Ghost cats seem to be popular in Japan right now with the super-popular character "Jibanyan" from the Youkai Watch franchise, so of course a festival based around the story of ghost cats would attract hundreds of participants in the lesser known area of Tokyo named Kagurazaka.
Bakeneko is a mixture of the words "Bakemono" which means monster, and "Neko" which means cat in Japanese and Japan famously loves spooky tales. Close to Iidabashi, Kagurazaka boasts a long traditional style street called Kaugurazaka dori which is famous for kimono, Japanese sweets and tea. Such a traditional place was a perfect setting for a festival honoring a creature from many Japanese folklore tales. The story of bakeneko is very ambiguous; some stories say that bakeneko are cats that were killed by humans and turned into vengeful spirits, others say that bakeneko can shapeshift into humans and others say they can raise the dead.
The festival runs annually on the 10th of October, so if you have a penchant for ghost animals, or even just a cat lover, make sure to head to Kagurazaka dori next year.
This festival is a tribute to bakeneko and features a parade down Kagurazaka dori, where hundreds of people cosplay as different versions of cats. Some people chose a very classic "monster cat" cosplay, while others went for cute cat-eared maids, Cheshire cats and famous Anime characters.
The street was chock-full of people, all wearing cat ears, it was all very obscure and Japanese. With the old-style setting I did feel as though I was living in an actual anime. There were many spectators in normal clothes who came to watch the parade, and some oblivious bystanders wondering why everyone was dressed up!
There was also music being played through the street speakers and somehow their choice of tunes were all Michael Jackson and Queen, which added to the obscurity. At first people were just waiting around for the parade to start so there were many opportunities to make friends and take pictures.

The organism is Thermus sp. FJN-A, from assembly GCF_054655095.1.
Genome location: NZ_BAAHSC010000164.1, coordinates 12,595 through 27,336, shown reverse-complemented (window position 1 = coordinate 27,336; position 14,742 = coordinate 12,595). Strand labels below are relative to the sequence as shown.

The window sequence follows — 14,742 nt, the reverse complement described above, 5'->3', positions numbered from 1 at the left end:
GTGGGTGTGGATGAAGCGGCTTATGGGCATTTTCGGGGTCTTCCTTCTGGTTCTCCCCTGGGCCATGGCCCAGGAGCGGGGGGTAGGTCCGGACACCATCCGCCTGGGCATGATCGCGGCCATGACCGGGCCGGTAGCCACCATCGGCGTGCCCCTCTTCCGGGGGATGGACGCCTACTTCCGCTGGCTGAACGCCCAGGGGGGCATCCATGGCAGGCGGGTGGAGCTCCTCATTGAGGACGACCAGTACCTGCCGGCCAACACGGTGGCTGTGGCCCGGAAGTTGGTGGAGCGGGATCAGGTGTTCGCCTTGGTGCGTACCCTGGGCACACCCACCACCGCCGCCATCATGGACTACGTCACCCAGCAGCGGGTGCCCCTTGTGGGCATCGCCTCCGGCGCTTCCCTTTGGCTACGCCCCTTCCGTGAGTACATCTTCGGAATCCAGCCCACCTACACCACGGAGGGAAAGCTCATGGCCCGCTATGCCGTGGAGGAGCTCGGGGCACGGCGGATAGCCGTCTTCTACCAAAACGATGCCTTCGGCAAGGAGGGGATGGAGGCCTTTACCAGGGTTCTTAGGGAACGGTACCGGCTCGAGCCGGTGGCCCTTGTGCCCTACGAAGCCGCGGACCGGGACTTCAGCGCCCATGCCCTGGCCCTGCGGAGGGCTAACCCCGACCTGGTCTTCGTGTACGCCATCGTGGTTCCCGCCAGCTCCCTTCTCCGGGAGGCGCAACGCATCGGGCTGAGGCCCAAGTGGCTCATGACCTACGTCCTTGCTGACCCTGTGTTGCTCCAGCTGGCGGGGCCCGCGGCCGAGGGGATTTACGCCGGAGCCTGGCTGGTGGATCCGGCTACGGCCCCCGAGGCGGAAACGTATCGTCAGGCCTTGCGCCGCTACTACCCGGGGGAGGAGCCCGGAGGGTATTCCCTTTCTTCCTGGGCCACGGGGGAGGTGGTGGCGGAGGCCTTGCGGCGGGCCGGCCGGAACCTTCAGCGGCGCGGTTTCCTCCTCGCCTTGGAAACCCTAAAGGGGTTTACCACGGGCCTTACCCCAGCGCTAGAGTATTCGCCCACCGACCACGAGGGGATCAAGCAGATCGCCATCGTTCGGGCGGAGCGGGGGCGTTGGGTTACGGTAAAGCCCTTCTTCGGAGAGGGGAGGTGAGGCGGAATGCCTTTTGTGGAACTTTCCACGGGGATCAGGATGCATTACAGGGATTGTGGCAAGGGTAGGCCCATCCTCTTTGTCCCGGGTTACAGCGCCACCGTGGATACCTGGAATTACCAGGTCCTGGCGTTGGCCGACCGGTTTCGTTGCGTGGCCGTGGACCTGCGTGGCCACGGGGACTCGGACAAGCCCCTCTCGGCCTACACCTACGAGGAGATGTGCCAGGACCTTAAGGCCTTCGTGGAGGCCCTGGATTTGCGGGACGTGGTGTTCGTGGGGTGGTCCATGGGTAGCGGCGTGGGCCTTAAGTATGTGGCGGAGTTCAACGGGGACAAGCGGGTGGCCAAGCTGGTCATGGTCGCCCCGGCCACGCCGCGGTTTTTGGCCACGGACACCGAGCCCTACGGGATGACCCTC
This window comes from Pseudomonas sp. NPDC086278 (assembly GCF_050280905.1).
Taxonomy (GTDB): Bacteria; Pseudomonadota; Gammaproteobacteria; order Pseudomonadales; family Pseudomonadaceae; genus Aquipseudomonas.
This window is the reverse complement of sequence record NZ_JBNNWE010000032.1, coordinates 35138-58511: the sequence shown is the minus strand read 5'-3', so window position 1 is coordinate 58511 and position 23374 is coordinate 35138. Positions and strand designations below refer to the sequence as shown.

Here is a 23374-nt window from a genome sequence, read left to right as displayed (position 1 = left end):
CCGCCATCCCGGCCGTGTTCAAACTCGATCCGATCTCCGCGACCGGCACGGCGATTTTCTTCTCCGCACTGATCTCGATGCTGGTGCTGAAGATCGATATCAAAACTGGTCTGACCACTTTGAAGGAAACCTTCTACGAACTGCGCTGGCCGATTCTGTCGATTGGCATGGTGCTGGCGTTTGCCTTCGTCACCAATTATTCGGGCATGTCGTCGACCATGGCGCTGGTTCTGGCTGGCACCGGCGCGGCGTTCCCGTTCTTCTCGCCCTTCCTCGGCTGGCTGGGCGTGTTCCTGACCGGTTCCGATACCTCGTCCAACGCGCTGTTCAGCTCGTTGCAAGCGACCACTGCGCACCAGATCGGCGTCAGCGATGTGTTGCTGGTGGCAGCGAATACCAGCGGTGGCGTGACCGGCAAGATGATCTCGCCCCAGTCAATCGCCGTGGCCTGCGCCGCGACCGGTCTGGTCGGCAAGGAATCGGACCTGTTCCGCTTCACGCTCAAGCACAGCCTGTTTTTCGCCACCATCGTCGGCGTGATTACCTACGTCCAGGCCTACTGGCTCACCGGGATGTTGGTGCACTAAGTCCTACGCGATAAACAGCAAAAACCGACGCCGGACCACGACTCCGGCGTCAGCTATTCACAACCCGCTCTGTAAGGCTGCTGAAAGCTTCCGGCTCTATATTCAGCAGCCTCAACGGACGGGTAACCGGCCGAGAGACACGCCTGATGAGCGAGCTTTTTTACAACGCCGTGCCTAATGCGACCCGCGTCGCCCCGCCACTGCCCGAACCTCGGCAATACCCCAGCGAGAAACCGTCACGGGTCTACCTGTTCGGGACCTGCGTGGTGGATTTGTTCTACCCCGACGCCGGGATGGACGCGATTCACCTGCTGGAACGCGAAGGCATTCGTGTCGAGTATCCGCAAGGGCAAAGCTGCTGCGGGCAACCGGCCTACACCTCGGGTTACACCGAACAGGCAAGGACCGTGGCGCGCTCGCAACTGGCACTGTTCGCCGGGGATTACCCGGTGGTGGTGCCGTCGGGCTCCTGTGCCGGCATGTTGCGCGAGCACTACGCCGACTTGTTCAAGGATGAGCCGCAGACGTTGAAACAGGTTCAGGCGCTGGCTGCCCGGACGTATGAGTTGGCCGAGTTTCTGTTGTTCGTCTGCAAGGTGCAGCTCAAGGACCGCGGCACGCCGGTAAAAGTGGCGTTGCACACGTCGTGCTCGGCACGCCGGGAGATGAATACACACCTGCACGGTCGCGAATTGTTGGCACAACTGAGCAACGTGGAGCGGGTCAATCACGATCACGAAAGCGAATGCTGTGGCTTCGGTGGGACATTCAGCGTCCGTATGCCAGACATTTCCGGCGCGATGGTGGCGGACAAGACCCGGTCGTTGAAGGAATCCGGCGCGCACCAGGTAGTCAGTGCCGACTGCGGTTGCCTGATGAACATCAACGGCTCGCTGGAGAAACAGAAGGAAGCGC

One man was seemingly dressed up as Freddie Mercury, shaking maracas and giving out candy, I am not sure what his connection with bakeneko was but it was pretty entertaining. I didn't take any candy though.
Some of the outfits were very intricate and a lot of time and effort went into crafting them. A lot of them used clay masks and paired them with traditional Japanese kimono or samurai armor, which was very reminiscent of kabuki theater. There were even some original characters that people had created, which made it a real once-in-a-lifetime experience.
The Parade itself was wonderful, there were so many participants and everyone was smiling. The age range of participants went from little koneko children and babies, right up to elderly neko samurais, the parade ran though Kagurazaka dori down to the local shrine. Then finally as the crowd dispersed, the youngsters went to the local game center and took Purikura (Japanese photobooth) photos.
The festival itself didn't have many stalls, which is what is expected of a normal matsuri in Japan. Usually there would be market style food vendors serving up huge helpings of yakisoba and takoyaki. There were a couple of tables serving some hot food but that is definitely something that could have been improved upon next year. Luckily, Kagurazaka has a fantastic selection of both Japanese and French food so there were plenty of places to get something to eat, we decided upon a restaurant/cafe that is actually on the river running through Kagurazaka and Iidabashi. You can sit on the decking and enjoy a selection of Italian food, sweets and cofefe and even go for a row on the river! It was so romantic.
Eventhough it was a festival about cats, I ended up falling in love with a beautiful cosplaying sheepdog! (@potedazo on instagram). Being so close to Halloween, meant that everyone was in the cosplay spirit!